- To prevent cachexia (muscle wasting) in advanced cancer and AIDS
Small studies show that a combination of glutamine, arginine, and beta-hydroxy-beta-methylbutyrate (Juven®) can promote weight gain in these patients, but the long-term effectiveness is not known.
- To prevent mucositis caused by cancer-related treatments
Several studies suggest that oral glutamine supplementation may be helpful as supportive care for inflammation of oral mucous membranes caused by cancer treatments. Larger confirmatory trials are needed.
- To reduce chemotherapy-induced gastrointestinal toxicity
One study showed that glutamine given intravenously to patients receiving chemotherapy for gastric or colorectal cancer significantly reduced nausea, vomiting, and diarrhea.
- To treat chemotherapy-related neuropathy
Preliminary studies suggest that glutamine may help treat neuropathy caused by chemotherapy. But larger trials are needed.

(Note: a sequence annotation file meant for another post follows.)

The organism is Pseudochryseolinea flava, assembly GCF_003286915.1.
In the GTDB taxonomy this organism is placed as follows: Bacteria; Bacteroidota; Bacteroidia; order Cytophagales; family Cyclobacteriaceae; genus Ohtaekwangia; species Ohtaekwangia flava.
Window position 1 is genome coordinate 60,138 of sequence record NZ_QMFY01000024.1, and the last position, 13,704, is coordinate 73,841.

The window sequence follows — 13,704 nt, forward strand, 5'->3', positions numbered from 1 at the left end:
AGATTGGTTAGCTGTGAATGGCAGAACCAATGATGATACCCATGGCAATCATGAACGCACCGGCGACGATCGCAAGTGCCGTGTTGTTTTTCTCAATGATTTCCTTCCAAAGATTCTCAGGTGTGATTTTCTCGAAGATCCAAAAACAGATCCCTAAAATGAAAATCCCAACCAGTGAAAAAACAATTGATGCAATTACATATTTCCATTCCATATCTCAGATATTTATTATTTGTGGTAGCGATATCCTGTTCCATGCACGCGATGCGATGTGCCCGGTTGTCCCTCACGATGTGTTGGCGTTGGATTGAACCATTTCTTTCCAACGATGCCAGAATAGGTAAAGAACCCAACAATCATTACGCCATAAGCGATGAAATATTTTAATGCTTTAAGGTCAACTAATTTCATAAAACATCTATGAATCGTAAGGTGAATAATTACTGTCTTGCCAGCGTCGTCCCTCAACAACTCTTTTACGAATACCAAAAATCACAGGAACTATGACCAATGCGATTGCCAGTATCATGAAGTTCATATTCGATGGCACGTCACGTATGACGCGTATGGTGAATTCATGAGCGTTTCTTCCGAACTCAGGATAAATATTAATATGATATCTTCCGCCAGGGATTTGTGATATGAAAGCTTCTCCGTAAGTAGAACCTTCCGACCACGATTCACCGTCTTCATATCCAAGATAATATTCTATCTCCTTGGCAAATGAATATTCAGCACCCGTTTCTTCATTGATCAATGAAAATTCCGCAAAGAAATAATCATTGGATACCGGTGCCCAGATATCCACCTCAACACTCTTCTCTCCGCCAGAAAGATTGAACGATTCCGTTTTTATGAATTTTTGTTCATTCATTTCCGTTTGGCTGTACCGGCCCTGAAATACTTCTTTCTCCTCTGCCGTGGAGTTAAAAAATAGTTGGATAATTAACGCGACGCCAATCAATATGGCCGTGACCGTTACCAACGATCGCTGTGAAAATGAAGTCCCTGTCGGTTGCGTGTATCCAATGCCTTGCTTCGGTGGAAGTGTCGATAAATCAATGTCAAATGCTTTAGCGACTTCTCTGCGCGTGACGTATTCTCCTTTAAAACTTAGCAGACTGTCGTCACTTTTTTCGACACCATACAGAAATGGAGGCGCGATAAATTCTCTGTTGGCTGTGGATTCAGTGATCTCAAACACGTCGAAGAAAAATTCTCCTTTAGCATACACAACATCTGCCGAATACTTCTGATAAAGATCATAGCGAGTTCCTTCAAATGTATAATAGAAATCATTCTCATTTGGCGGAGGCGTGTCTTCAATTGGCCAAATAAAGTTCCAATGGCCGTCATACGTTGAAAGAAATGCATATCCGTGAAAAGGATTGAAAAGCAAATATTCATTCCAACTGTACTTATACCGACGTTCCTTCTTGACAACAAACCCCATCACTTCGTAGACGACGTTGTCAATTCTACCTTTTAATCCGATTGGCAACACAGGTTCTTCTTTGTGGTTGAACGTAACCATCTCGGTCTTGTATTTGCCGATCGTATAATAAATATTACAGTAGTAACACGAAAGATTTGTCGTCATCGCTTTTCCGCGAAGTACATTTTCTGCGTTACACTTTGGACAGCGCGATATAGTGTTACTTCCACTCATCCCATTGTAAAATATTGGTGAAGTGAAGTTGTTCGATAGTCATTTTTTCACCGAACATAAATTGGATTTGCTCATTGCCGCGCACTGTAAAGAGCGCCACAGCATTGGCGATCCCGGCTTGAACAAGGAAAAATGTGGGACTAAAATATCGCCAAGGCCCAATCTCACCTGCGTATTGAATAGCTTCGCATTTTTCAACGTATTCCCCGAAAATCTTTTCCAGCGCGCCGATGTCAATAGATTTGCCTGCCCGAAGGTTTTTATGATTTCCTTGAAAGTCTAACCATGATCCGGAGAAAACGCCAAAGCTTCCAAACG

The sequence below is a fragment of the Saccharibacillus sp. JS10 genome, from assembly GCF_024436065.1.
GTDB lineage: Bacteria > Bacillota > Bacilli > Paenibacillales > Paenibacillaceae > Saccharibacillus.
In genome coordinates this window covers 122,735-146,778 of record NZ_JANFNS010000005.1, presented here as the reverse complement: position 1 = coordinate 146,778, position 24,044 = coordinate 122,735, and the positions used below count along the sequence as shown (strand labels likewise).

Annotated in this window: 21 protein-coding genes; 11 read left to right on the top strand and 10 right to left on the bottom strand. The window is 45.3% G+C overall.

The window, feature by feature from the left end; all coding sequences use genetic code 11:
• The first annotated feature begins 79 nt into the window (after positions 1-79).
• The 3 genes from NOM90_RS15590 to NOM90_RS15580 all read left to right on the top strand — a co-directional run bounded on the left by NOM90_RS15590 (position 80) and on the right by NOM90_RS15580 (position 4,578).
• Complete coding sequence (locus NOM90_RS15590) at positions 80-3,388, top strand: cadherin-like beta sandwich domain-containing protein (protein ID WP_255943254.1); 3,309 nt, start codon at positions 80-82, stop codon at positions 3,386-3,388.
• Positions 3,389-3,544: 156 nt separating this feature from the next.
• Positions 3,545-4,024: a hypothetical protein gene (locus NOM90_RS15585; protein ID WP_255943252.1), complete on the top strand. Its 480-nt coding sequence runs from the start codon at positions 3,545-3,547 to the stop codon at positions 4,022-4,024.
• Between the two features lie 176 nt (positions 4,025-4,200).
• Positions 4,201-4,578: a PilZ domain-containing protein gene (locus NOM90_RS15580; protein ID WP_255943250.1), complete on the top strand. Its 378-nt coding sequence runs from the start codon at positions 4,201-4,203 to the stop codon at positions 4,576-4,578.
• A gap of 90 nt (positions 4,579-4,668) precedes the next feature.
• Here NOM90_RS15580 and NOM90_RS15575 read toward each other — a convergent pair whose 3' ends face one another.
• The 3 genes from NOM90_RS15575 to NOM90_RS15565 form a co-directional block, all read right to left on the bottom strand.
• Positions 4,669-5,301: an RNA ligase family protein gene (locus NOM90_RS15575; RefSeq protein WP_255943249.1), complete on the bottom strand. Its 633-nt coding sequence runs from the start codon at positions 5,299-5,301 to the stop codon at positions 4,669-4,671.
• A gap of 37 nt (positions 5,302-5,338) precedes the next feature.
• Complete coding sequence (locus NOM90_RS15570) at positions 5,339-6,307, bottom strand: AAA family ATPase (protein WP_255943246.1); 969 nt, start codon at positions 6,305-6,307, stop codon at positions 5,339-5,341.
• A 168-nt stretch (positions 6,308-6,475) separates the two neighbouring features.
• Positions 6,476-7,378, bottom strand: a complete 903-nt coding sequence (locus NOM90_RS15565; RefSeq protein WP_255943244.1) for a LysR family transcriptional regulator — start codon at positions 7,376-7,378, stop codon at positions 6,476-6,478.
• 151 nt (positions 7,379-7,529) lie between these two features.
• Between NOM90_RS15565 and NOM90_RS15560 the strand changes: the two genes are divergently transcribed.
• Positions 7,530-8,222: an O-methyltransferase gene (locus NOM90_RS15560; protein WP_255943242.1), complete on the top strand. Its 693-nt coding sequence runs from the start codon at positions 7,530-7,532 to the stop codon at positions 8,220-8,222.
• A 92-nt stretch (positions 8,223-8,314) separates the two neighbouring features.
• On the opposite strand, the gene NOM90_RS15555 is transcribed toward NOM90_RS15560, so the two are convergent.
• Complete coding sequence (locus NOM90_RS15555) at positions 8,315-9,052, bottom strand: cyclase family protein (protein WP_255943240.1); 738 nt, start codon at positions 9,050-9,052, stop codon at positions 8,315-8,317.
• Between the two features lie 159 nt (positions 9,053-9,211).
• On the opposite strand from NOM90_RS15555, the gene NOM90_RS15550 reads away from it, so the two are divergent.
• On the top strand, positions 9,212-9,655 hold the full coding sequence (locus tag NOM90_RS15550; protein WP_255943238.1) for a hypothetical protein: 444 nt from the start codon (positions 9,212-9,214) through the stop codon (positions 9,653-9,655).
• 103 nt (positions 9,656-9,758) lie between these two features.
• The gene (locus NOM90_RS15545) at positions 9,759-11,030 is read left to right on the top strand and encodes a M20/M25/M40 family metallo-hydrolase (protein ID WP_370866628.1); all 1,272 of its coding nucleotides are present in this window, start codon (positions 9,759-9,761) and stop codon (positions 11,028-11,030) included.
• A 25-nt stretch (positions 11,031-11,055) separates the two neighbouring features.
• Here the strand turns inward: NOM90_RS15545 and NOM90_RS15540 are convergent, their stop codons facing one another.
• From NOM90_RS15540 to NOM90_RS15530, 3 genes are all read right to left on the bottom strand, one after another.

- To improve tissue integrity
Clinical research supports the use of intravenous glutamine to enhance the integrity of intestines in critically ill patients.
- To stimulate the immune system
Although glutamine is a necessary fuel source for lymphocytes, a type of immune cell, there is no solid evidence that glutamine supplements can stimulate the immune system in healthy people. In some studies, intravenous glutamine helped improve immune status, prevent infection, and prevent depletion of intestinal immune cells in critically ill patients and those recovering from surgery.
- Intravenously, to improve recovery from surgery
Several clinical trials support this use.
These statements have not been evaluated by the Food and Drug Administration. This product is not intended to diagnose, treat, cure or prevent any disease.